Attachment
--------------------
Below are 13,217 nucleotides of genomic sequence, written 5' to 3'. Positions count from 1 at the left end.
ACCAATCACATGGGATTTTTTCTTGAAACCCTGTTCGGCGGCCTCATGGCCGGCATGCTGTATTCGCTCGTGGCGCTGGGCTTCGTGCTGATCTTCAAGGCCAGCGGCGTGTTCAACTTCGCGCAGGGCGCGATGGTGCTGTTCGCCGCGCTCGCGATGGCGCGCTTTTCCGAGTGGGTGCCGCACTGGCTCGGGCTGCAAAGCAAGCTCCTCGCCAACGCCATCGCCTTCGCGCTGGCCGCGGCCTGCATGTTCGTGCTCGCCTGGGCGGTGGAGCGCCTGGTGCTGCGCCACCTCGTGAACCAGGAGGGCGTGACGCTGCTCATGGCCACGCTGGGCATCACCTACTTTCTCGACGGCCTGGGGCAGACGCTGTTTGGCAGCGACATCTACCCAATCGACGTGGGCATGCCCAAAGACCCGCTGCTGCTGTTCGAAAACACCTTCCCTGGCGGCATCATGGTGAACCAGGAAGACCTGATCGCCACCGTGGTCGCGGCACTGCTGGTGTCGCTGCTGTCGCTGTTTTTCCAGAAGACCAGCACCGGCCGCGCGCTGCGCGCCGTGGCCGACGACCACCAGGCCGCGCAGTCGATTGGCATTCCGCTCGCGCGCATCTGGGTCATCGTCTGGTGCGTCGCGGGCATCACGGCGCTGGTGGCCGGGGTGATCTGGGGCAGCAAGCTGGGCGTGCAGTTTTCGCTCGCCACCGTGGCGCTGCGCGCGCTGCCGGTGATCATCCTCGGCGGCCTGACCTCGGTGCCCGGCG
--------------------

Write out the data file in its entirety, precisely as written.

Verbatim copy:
Below are 13,217 nucleotides of genomic sequence, written 5' to 3'. Positions count from 1 at the left end.
ACCAATCACATGGGATTTTTTCTTGAAACCCTGTTCGGCGGCCTCATGGCCGGCATGCTGTATTCGCTCGTGGCGCTGGGCTTCGTGCTGATCTTCAAGGCCAGCGGCGTGTTCAACTTCGCGCAGGGCGCGATGGTGCTGTTCGCCGCGCTCGCGATGGCGCGCTTTTCCGAGTGGGTGCCGCACTGGCTCGGGCTGCAAAGCAAGCTCCTCGCCAACGCCATCGCCTTCGCGCTGGCCGCGGCCTGCATGTTCGTGCTCGCCTGGGCGGTGGAGCGCCTGGTGCTGCGCCACCTCGTGAACCAGGAGGGCGTGACGCTGCTCATGGCCACGCTGGGCATCACCTACTTTCTCGACGGCCTGGGGCAGACGCTGTTTGGCAGCGACATCTACCCAATCGACGTGGGCATGCCCAAAGACCCGCTGCTGCTGTTCGAAAACACCTTCCCTGGCGGCATCATGGTGAACCAGGAAGACCTGATCGCCACCGTGGTCGCGGCACTGCTGGTGTCGCTGCTGTCGCTGTTTTTCCAGAAGACCAGCACCGGCCGCGCGCTGCGCGCCGTGGCCGACGACCACCAGGCCGCGCAGTCGATTGGCATTCCGCTCGCGCGCATCTGGGTCATCGTCTGGTGCGTCGCGGGCATCACGGCGCTGGTGGCCGGGGTGATCTGGGGCAGCAAGCTGGGCGTGCAGTTTTCGCTCGCCACCGTGGCGCTGCGCGCGCTGCCGGTGATCATCCTCGGCGGCCTGACCTCGGTGCCCGGCG